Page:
Nearly four years since 17 students and staff were murdered in Parkland, Florida, families are working to make sure others don't suffer the same tragedy.
"We sent our children to school and they never came home that day," Tony Montalto said.
His daughter Gina Rose Montalto was a 14-year-old freshman at Marjory Stoneman Douglas High School.
"Gina was an excellent student. She was bright, she was bubbly, she was often the first one to reach out to new kids to offer them friendship," Montalto continued.
Luke Hoyer was 15 years old.
"He was sweet, very caring," his mother Gena Hoyer said. "People always called him a mama's boy, so we were together a lot. I found out a lot about him from his friends since he passed away. How much he made them laugh — he was kind of like the glue with these friends."
The parents are part of Stand With Parkland, a national organization started by the families of those killed. The group's approach is to bring people together to address school safety enhancements, mental health and responsible firearm ownership.
"All three of those things failed us on that terrible February day," Montalto said. "We look to be the voice of the middle, to bring people together, to find pragmatic solutions to change policy and law so that America's students and teachers are safer while they're in school."
Since the organization formed, they've seen significant laws passed in Florida.
The Marjory Stoneman Douglas High School Public Safety Act addressed firearms as it relates to mental health. On firearms, it raised the age for buying and prohibited bump-fire stocks from being imported, distributed or sold within Florida.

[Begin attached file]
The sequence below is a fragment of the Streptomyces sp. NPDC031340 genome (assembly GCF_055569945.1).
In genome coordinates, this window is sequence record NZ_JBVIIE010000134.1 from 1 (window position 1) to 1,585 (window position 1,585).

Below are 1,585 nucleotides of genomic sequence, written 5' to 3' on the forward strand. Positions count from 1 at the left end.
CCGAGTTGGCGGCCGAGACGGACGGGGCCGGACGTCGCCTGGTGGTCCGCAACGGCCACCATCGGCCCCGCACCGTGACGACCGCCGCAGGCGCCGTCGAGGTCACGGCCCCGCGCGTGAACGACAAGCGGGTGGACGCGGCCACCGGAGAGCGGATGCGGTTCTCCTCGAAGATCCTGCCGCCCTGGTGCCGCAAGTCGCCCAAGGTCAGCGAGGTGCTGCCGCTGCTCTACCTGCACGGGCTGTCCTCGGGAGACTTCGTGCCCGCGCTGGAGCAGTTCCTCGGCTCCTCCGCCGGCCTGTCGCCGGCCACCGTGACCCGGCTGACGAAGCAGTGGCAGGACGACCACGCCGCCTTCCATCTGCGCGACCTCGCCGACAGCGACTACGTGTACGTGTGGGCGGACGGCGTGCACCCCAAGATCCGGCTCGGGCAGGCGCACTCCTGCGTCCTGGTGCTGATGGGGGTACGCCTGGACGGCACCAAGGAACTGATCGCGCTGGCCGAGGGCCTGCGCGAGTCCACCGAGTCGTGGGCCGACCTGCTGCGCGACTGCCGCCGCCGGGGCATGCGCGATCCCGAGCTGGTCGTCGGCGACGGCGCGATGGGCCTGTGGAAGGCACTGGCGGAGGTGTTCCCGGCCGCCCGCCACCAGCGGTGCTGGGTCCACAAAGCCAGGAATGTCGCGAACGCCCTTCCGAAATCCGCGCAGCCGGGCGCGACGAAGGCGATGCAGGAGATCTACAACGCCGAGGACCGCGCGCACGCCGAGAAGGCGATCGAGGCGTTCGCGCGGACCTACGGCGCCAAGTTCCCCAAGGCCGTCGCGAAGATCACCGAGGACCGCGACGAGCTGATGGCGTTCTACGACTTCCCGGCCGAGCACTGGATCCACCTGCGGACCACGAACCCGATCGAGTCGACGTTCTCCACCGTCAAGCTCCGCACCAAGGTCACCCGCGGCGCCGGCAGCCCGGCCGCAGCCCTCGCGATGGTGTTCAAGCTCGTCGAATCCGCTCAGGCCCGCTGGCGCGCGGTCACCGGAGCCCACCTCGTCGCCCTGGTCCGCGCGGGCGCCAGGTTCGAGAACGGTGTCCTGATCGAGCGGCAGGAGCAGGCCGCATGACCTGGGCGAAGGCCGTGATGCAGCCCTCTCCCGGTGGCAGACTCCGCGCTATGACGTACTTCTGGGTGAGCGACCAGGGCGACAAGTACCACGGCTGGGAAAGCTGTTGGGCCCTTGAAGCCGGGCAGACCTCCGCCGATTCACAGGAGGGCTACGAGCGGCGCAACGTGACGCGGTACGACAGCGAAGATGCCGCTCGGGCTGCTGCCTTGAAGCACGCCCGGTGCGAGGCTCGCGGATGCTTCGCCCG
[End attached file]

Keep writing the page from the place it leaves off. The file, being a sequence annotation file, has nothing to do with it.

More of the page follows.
It also addressed school safety, including establishing the Marjory Stoneman Douglas High School Public Safety Commission. Last year, another bill was signed into law addressing parent notifications. But there's still more work ahead with the legislative session underway in Florida.
One of the bills being introduced is a school safety bill. It would require the commissioner of education to enforce compliance with school safety and security requirements. Another bill involving mental health would require families to be informed about mental health services that are available.
They look to the Eagles Act, which would re-authorize the National Threat Assessment Center. Activists point to the Mental Health in Schools Excellence Program, which would help fund graduate students going into school-based mental health services.
There's also the Luke and Alex School Safety Act, which would codify a national clearinghouse for best practices involving school safety.
"We're hopeful that with some of the infrastructure bill that's been recently passed, that some of those dollars will be spent to make sure our schools are safer," Montalto said.
However, since Valentine's Day 2018, more shootings have occurred and more lives have been lost. So their work continues, to make sure no other families experience the same pain they do.
"I'm becoming very frustrated," Gena Hoyer said. "This is why we do what we do. We were hoping no other parent has to go through what we have had to go through. And it continues. The Marjory Stoneman Douglas massacre was preventable. What happened at Oxford High School — preventable."
Click here for more information about Stand With Parkland: The National Association of Families for Safe Schools.